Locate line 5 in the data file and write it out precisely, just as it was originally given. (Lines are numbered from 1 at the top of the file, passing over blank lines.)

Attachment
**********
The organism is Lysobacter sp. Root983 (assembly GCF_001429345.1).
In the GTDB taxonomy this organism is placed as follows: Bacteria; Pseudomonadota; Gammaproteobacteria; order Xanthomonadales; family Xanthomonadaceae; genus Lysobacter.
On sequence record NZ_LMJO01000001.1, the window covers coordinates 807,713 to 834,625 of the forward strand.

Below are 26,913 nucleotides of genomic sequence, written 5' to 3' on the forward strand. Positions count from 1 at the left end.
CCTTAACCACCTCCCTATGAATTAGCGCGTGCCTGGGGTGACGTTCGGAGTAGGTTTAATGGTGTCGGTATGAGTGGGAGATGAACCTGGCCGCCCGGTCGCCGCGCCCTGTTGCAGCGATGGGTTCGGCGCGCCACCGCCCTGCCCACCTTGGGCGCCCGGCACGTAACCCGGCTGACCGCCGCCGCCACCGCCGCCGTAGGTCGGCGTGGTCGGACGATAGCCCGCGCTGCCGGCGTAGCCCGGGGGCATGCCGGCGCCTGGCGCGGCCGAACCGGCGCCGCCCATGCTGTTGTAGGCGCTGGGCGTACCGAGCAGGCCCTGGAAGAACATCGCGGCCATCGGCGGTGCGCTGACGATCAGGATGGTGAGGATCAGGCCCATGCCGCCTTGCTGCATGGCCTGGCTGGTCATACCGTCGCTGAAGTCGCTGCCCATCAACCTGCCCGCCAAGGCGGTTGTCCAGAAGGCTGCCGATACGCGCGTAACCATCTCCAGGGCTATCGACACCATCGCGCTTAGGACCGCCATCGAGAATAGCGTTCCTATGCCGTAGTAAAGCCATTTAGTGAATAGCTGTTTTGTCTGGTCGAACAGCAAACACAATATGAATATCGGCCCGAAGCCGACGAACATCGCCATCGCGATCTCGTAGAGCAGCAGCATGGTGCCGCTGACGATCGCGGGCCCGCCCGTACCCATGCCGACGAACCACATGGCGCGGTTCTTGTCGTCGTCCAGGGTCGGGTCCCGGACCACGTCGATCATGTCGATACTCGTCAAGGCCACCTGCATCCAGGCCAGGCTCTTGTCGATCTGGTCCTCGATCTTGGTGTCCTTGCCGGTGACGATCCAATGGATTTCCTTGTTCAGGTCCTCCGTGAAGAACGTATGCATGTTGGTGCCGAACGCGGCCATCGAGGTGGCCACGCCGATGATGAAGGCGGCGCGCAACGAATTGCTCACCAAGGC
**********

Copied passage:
CCTTAACCACCTCCCTATGAATTAGCGCGTGCCTGGGGTGACGTTCGGAGTAGGTTTAATGGTGTCGGTATGAGTGGGAGATGAACCTGGCCGCCCGGTCGCCGCGCCCTGTTGCAGCGATGGGTTCGGCGCGCCACCGCCCTGCCCACCTTGGGCGCCCGGCACGTAACCCGGCTGACCGCCGCCGCCACCGCCGCCGTAGGTCGGCGTGGTCGGACGATAGCCCGCGCTGCCGGCGTAGCCCGGGGGCATGCCGGCGCCTGGCGCGGCCGAACCGGCGCCGCCCATGCTGTTGTAGGCGCTGGGCGTACCGAGCAGGCCCTGGAAGAACATCGCGGCCATCGGCGGTGCGCTGACGATCAGGATGGTGAGGATCAGGCCCATGCCGCCTTGCTGCATGGCCTGGCTGGTCATACCGTCGCTGAAGTCGCTGCCCATCAACCTGCCCGCCAAGGCGGTTGTCCAGAAGGCTGCCGATACGCGCGTAACCATCTCCAGGGCTATCGACACCATCGCGCTTAGGACCGCCATCGAGAATAGCGTTCCTATGCCGTAGTAAAGCCATTTAGTGAATAGCTGTTTTGTCTGGTCGAACAGCAAACACAATATGAATATCGGCCCGAAGCCGACGAACATCGCCATCGCGATCTCGTAGAGCAGCAGCATGGTGCCGCTGACGATCGCGGGCCCGCCCGTACCCATGCCGACGAACCACATGGCGCGGTTCTTGTCGTCGTCCAGGGTCGGGTCCCGGACCACGTCGATCATGTCGATACTCGTCAAGGCCACCTGCATCCAGGCCAGGCTCTTGTCGATCTGGTCCTCGATCTTGGTGTCCTTGCCGGTGACGATCCAATGGATTTCCTTGTTCAGGTCCTCCGTGAAGAACGTATGCATGTTGGTGCCGAACGCGGCCATCGAGGTGGCCACGCCGATGATGAAGGCGGCGCGCAACGAATTGCTCACCAAGGC